The "bad": The AF ring is close to the camera body. This CAN result in out of focus shots if you accidentally catch it. However it's actually nicer to hold further down the barrel so hasn't been an issue for me yet. VC can jerk a bit on engage and disengage, and can sometimes sway a little if you hold it too steady! It's something that happens occasionally rather than all the time though. AF can be a bit uncertain at the "lock on" stage. Initially I thought it was the VC jumping a bit but it's actually the AF shunting slightly. Again, doesn't always happen and is more likely in low light - just be aware of it really.
On a few of my lenses i've had to use the Microadjust of the 7D and 50D to get AF to be spot on. I was worried that the Tamron may be problematic given it's price and might cause issues on the 20D (which my son uses - this lens is mainly for him). It has needed 0 adjustment on either of the bodies that can do it and has proved on many test shots now taken to be dead on with the 20D. I've also tried it with a Kenko 1.4x converter and results were much better than I was expecting. More testing to do with that combo yet though....
If you buy one of these and results aren't what you expected (ie soft images) there are a few things that might be wrong. 1: Your technique MAY be off - 300mm requires careful handling. 2: AF may be out of adjustment - try MA if the camera supports it or send it back for a replacement / fix. It really should be good at 300! 3: There may be a build error (ie misalignment)in your lens. Again, send it back for replacement or adjustment. It looks like I got a good one at first try, thankfully, but lenses do suffer build variations - check it out thoroughly on receiving it!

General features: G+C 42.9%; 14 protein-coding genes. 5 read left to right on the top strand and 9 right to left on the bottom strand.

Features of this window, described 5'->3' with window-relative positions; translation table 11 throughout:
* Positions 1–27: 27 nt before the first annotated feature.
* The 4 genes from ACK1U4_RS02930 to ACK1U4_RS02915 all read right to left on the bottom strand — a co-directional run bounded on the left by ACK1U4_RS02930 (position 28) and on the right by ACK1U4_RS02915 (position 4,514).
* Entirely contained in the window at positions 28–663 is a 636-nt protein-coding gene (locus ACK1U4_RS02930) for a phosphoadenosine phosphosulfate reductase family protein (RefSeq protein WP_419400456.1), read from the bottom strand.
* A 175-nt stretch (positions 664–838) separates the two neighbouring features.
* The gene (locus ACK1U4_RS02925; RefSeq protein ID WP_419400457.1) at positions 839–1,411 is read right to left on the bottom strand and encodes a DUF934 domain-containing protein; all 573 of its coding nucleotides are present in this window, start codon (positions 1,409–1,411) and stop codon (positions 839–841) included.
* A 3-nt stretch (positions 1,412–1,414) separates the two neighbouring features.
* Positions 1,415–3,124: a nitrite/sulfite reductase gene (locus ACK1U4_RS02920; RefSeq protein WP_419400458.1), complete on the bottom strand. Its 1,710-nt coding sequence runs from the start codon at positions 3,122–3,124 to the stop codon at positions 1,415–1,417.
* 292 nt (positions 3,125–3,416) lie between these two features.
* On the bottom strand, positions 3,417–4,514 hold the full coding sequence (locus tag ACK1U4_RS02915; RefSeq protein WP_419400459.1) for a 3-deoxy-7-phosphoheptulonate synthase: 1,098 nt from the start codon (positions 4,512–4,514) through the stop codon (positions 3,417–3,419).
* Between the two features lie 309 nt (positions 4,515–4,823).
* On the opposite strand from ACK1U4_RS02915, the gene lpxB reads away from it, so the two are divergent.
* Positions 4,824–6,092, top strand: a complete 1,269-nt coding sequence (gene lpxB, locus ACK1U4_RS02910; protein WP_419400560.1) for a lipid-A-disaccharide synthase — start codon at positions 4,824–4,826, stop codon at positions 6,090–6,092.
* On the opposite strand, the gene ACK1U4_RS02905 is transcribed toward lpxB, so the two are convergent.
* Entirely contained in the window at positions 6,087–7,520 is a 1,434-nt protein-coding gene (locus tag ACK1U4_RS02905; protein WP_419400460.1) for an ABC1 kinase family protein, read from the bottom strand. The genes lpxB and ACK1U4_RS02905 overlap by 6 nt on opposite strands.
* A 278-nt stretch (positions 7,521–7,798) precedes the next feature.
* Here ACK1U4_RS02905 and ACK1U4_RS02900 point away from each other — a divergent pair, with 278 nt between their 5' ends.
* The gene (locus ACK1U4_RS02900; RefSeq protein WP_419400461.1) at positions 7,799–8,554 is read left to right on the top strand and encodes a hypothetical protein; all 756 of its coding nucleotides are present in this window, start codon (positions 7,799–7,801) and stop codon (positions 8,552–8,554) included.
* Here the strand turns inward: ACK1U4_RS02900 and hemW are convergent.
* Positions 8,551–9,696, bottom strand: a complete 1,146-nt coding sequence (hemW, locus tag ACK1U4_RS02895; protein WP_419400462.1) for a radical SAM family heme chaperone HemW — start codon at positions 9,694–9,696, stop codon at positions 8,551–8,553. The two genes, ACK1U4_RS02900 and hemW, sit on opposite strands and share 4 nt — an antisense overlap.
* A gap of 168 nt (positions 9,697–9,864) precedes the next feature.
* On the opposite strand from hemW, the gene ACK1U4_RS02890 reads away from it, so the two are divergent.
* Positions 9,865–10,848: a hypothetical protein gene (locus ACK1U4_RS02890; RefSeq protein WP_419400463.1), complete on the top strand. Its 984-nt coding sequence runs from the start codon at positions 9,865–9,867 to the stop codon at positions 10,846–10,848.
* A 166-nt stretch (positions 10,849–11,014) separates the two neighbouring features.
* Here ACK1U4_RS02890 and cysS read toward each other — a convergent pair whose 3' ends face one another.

For the record, the Canon 70-300 isn't horrible, in fact it's quite sharp under 200mm and the 300mm end is OK if the subject is fairly close. But it really doesn't get close to the Tamron on any level, in my experience, and I have no hesitation in recommending anyone considering a lens of this type to either stump up for the Canon 70-300 "L" (over £1000) or get this for a third of the price but with performance that is almost in the same league as the "L".
30 of 31 people found the following review helpful
4.0 out of 5 stars great lens AND 5 yr warranty!,
This review is from: Tamron SP AF 70-300 F/4-5.6 Di VC USD Lens for Canon (Accessory)Can't argue with this lens, it does what it's supposed to, and it does it admirably.
What i would like to point out is about the warranty issues other buyers have mentioned.
This lens IS eligable for the extended 5 year warranty.
When i tried to apply online it said my lens was sourced from another country and i couldnt complete the form.
I found out it was also sourced from France, but all was not lost.
I rang Tamron and explained, and was told it was eligable for the 5 yr warranty and it was just a problem with the online form.